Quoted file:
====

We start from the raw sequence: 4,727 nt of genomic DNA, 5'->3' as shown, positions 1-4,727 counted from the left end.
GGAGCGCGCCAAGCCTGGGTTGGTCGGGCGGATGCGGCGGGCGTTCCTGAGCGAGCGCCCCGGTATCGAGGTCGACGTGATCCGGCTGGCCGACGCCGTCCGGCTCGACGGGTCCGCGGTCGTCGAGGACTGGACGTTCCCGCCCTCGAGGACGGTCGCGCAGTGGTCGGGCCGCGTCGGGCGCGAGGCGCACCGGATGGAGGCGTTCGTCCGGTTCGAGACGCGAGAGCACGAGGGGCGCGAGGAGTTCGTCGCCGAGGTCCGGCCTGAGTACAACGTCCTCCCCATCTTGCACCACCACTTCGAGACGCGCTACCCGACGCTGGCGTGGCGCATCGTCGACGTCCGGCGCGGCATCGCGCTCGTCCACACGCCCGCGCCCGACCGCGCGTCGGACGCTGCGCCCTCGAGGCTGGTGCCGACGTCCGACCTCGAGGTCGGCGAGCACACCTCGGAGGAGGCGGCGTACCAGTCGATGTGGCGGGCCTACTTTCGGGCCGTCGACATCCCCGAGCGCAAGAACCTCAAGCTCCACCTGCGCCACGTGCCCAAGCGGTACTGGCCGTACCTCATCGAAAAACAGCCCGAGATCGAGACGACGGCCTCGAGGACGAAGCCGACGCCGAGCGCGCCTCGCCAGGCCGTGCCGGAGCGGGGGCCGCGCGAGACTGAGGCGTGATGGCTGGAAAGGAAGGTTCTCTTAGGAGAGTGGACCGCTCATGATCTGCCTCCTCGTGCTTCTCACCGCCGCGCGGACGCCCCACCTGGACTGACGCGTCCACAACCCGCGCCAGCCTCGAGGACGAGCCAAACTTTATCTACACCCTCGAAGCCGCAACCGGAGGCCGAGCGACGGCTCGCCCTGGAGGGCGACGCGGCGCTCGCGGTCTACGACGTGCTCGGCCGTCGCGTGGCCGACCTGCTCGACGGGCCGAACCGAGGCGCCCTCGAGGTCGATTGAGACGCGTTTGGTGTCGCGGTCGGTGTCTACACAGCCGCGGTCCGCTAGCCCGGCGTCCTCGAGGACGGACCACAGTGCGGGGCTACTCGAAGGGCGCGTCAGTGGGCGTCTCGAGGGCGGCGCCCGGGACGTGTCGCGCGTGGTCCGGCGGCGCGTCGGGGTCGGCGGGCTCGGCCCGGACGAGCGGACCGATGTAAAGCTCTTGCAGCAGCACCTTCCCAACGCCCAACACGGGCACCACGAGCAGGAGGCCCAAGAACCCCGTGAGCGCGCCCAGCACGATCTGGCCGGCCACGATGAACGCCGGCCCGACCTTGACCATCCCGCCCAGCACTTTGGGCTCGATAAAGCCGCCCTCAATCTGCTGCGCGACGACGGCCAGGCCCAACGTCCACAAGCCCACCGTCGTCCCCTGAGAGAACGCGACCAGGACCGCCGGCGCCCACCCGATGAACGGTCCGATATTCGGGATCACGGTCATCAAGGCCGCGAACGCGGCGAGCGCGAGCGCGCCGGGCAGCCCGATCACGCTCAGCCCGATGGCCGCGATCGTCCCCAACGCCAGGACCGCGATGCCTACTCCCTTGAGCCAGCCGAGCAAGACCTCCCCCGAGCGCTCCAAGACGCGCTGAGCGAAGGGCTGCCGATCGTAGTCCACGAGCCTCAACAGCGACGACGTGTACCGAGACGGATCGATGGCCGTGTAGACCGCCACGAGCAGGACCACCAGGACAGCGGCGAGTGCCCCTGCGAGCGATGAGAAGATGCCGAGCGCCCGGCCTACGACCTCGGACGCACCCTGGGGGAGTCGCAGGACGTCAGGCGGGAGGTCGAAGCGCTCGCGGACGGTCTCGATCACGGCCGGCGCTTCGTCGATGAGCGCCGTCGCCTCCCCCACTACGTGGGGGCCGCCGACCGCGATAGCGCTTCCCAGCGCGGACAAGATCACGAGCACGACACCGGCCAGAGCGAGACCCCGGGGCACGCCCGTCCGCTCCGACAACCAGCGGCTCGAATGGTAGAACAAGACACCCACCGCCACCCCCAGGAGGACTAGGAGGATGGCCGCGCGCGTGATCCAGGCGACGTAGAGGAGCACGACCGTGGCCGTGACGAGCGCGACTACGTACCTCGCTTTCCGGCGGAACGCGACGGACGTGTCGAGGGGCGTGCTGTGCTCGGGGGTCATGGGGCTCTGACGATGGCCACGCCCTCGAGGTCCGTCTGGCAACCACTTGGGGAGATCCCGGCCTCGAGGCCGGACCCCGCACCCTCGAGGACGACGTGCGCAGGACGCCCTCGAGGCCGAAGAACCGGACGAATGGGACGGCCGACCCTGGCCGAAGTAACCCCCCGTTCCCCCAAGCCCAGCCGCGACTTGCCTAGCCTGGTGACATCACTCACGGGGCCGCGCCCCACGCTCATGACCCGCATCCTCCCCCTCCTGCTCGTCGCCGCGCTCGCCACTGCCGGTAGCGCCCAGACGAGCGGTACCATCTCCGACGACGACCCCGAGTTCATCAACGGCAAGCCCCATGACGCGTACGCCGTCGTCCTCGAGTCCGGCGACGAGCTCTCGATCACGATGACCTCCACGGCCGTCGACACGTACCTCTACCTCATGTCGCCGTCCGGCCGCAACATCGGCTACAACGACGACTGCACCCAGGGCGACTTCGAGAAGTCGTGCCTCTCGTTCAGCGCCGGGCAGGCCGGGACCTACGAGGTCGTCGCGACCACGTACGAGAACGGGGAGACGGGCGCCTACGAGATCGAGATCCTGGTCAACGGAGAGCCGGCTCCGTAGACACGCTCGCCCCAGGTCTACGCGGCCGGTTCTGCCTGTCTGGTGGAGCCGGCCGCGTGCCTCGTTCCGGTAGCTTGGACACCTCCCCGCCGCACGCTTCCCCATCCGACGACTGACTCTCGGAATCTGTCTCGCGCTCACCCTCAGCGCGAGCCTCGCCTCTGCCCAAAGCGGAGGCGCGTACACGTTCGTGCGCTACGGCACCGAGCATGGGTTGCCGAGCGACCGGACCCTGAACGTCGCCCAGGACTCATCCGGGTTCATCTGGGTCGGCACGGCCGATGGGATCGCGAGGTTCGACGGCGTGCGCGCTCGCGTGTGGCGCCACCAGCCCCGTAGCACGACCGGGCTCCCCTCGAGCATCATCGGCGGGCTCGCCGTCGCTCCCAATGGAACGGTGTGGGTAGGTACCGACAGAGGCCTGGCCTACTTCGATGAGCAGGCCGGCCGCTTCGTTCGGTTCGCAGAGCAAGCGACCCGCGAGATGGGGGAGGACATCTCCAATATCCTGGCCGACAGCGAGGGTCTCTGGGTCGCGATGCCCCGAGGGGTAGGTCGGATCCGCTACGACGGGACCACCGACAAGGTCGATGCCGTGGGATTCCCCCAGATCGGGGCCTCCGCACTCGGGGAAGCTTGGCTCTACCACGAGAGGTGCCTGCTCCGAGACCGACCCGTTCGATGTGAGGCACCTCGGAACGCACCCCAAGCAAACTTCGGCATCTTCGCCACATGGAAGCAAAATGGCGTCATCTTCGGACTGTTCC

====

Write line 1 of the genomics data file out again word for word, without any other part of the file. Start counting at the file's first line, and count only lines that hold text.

We start from the raw sequence: 4,727 nt of genomic DNA, 5'->3' as shown, positions 1-4,727 counted from the left end.